6. Father of Deinarchus the Athenian orator, called, by some writers Socrates. [E. H. B.j


SOSTRATUS, literary. 1. A grammarian who lived in the time of Augustus. He was a native of Nysa, and a son of Aristodemus, who was an old man when Strabo was young (Strabo, xiv. p. 560).

2. A native of Phanagoreia (Steph. Byz. s. v.

We have no means of deciding whether it is to either of these, or to some different author, that the following works are to be ascribed: — 1. A work on Etruscan history (TuppyviKd, Plut. Parall. Min. c. 28 ; Stob. Floril. Ixiv. 35). 2. A work on animals (Athen. vii. pp. 303, b., 312, e. ; Aelian. Hist. An. v. 27, vi. 51). 3. A work on legendary history (Mufli/o? dywyn, Stob. I. c. c. 19). 4. A treatise on hunting (fcuj/TjyTjTt/ca, Stob. I. c. Ixiv. 33). 5. A work on Thrace (®pa- KtKa, Stob. I. c. vii. 66). 6. A treatise on rivers (Plut. de Fluv. c. 2 ; Vossius, de Hist. Graec. p. 227, ed. Westermann.) [C. P. M.]

SOSTRATUS (Swo-Tparos), the name of three members of the family of the Asclepiadae. 1. The third in descent from Aesculapius, the son of Hip-polochus I., and the father of Dardanus, who may be supposed to have lived in the eleventh century b.c. (Jo. Tzetzes, Chil. vii. Hist. 155, in Fabric. Bibl. Gr. vol. xii. p. 680, ed. vet.)

2. The eighth in descent from Aesculapius, the son of Theodoras I., and the father of king Cri-samis II., who lived perhaps in the eighth and seventh centuries b. c. (Id. ibid.)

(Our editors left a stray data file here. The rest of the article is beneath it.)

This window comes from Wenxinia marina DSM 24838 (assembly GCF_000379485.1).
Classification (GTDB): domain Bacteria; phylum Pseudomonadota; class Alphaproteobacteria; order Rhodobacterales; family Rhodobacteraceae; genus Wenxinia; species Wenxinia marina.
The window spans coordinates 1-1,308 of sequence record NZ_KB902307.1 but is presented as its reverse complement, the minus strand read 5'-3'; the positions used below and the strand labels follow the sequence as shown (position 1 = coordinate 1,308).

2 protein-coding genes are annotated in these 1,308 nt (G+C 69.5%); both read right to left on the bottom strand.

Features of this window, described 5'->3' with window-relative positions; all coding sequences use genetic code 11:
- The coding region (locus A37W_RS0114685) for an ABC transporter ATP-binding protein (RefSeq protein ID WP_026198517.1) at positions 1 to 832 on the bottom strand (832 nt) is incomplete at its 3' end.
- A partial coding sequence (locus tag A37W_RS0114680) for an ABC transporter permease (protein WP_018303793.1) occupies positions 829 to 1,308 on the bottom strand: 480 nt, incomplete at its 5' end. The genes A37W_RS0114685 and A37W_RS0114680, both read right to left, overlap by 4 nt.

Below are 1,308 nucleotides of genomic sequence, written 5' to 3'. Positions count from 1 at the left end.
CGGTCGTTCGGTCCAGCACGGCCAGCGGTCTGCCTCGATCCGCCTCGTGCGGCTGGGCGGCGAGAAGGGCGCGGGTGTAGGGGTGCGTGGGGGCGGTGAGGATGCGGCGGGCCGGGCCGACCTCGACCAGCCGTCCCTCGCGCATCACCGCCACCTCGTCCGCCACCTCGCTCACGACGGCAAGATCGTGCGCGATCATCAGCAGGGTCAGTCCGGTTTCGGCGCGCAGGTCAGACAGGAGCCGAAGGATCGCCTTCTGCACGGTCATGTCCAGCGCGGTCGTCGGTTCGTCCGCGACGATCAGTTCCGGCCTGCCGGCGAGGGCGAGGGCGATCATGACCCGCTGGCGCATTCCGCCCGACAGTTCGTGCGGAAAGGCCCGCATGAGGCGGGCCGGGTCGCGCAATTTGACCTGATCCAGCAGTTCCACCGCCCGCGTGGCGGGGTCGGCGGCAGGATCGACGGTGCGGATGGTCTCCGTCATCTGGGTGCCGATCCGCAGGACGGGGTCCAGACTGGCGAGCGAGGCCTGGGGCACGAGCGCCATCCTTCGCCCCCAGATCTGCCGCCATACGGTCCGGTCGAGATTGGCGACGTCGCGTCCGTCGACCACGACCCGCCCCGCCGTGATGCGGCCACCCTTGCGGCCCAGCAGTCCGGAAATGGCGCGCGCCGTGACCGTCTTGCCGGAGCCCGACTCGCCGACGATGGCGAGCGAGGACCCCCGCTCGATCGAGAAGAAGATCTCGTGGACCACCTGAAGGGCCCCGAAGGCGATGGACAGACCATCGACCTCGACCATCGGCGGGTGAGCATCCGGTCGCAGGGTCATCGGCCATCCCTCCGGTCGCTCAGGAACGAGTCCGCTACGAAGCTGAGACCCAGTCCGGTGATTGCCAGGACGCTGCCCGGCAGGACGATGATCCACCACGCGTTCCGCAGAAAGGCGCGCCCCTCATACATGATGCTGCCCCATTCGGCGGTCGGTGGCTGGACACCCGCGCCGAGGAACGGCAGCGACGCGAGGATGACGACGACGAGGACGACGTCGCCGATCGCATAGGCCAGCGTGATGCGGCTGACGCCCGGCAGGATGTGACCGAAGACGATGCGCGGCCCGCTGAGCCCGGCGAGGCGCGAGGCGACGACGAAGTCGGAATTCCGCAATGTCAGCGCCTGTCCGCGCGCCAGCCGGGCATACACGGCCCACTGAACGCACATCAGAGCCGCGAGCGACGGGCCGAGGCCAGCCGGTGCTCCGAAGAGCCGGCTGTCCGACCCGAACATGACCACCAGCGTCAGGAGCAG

3. The twelfth in descent from Aesculapius, the son of Theodoras II., and the father of Nebrus, who lived in the seventh century b. c. (Id. ibid. ; Poeti Epist. ad Artax. ap. Hippocr. Opera, vol. iii. p. 770.)

4. A surgeon of Alexandria, mentioned in terms of praise by Celsus (De Med. vii. praef. p. 137), who may be conjectured (from the names of his apparent contemporaries) to have lived in the third century b.c. (See also Gels. vii. 4, 14, pp. 139, 151.) Sprengel says he was a celebrated lithoto- mist, but of this there is no evidence. He appears to have given some attention to the subject of bandages (Galen, De Fasc. c. 102, 103, vol. xviii. pt. i. p. 823 ; Nicetas, cc. 469, 482, 484), and is probably the same person who wrote some zoolo­ gical works, which are quoted by several ancient authors, but are not now extant. (Aelian, De Nat. Anim. v. 27, vi. 51 ; Schol. Nicand. Ther. vv. 565, 747, 760, 764 ; Schol. Theocr. Id. i. 115* ; Athen. Deipn. vii. 66, 90, pp. 303, 312.) See also Galen, De Antid. ii. 14. vol. xiv. p. 184 ; and Gariopontus, De Febr. c. 7. (SprengePs Gesch. der Arzneik. ed. 1846.) [W. A. G.]

SOSTRATUS (26(fTpaTos\ artists. There are at least four, if not five, Grecian artists men­tioned, of this name, who have been frequently confounded with one another, but whom Thiersch has distinguished with much skill and, for the most part, correctly. (Epochen d. bild. Kunst., pp. 278, 282, foil.)

1. A statuary in bronze, the sister's son of Pythagoras of Rhegium, and his disciple, flourished about 01. 89, b. c. 424. (Plin. N. H. xxxiv. 8. s. 19. § 5.) None of his works are mentioned.

In this passage (as Dr. Rosenbaum, the editor of the new edition of SprengePs History, remarks)

for Swvro-Tos we should read


2. Of Chios, the instructor of Pantias, and